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English definition of “but”


preposition, conjunction     strong /bʌt/ weak /bət/
B1 except: Eventually , all but one of them promised to come to his leaving party . He's anything but violent (= not violent in any way). I'd have crashed the car but for your warning . This is the last episode but one (= one before the last) of this drama serial . She's one of those guests who does nothing but complain . This car has been nothing but trouble - it's always breaking down!Excluding Grammar:ButBut is a conjunction.Grammar:But as a linking wordWe use but to link items which are the same grammatical type (coordinating conjunction). But is used to connect ideas that contrast.Grammar:But meaning ‘except’But means ‘except’ when it is used after words such as all, everything/nothing, everyone/no one, everybody/nobody:Grammar:But for + reasonBut for is used to introduce the reason why something didn’t happen:Grammar:All but meaning ‘almost completely’Grammar:Conjunctions: contrastingThe conjunctions but and although/though connect ideas that contrast. Whereas is also used but it is not as common:Grammar:ButBut is a coordinating conjunction used to connect ideas that contrast. Coordinating conjunctions connect items which are the same grammatical type.Grammar:Although/thoughAlthough/though can be used to contrast ideas. Although/though are subordinating conjunctions used to connect a subordinate clause to a main clause, like after, as, before, if, since, that, even though, even if.Grammar:But or although?But cannot be used in the same way as although/though. We use but to connect items which are the same grammatical type (coordinating conjunction).Grammar:Even though, even ifEven though and even if are also used as subordinating conjunctions in the same way as although/though. Even though is similar to although but it makes a stronger contrast:Grammar:Conjunctions: typical errors[from a brochure advertising an English course in London]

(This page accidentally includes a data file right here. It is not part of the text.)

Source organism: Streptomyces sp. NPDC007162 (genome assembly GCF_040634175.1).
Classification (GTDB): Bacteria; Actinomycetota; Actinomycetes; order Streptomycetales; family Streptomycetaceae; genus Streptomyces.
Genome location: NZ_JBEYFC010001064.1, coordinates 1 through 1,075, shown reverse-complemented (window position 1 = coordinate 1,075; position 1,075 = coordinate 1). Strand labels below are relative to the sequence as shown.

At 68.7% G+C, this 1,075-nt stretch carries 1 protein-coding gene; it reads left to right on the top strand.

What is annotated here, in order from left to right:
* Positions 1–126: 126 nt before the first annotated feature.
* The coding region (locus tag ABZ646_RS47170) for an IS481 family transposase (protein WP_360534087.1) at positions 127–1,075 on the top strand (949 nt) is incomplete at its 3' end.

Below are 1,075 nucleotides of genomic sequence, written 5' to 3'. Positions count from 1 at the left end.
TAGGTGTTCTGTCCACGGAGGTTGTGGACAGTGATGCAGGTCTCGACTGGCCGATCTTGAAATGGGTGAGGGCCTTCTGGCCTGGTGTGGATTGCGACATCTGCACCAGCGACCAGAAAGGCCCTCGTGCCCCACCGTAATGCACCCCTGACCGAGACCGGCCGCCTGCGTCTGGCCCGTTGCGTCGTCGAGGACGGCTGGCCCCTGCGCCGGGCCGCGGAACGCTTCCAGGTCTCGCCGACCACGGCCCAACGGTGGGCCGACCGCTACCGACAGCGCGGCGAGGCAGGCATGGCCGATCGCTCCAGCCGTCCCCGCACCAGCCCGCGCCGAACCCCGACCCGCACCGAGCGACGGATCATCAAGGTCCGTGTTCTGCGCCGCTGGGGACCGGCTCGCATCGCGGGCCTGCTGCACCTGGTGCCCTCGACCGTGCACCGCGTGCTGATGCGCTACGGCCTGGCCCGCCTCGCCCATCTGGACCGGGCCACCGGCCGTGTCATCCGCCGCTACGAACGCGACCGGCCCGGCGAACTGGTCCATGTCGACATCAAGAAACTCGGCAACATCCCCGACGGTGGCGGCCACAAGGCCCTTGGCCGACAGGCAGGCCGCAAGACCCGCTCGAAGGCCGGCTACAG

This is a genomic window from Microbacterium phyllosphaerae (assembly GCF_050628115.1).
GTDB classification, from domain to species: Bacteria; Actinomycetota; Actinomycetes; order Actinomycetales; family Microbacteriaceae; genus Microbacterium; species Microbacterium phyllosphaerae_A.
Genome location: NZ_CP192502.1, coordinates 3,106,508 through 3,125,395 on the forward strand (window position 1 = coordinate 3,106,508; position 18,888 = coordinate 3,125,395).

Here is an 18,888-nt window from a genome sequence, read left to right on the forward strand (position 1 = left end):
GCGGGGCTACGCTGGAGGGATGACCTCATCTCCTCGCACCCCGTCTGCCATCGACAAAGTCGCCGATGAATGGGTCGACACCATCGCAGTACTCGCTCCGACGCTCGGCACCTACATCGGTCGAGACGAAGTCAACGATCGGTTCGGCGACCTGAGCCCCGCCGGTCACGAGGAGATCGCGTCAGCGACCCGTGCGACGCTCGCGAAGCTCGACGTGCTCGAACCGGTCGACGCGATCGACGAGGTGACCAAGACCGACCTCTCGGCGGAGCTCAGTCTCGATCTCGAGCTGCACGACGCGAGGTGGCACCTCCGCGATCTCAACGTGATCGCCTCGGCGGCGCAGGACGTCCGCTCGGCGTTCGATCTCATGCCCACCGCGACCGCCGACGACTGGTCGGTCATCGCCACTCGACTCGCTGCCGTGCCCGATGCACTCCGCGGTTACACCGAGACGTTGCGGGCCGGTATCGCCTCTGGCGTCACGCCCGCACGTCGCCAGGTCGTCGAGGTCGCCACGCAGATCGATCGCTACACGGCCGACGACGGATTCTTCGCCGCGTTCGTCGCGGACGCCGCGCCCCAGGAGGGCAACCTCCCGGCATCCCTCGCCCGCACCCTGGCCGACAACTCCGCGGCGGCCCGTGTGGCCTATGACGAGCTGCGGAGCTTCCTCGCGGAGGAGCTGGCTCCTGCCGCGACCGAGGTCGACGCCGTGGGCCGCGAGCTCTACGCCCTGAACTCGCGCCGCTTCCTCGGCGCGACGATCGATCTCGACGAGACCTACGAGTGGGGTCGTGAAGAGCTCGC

(Definition of but prepositionconjunction from the Cambridge Advanced Learner's Dictionary & Thesaurus © Cambridge University Press)
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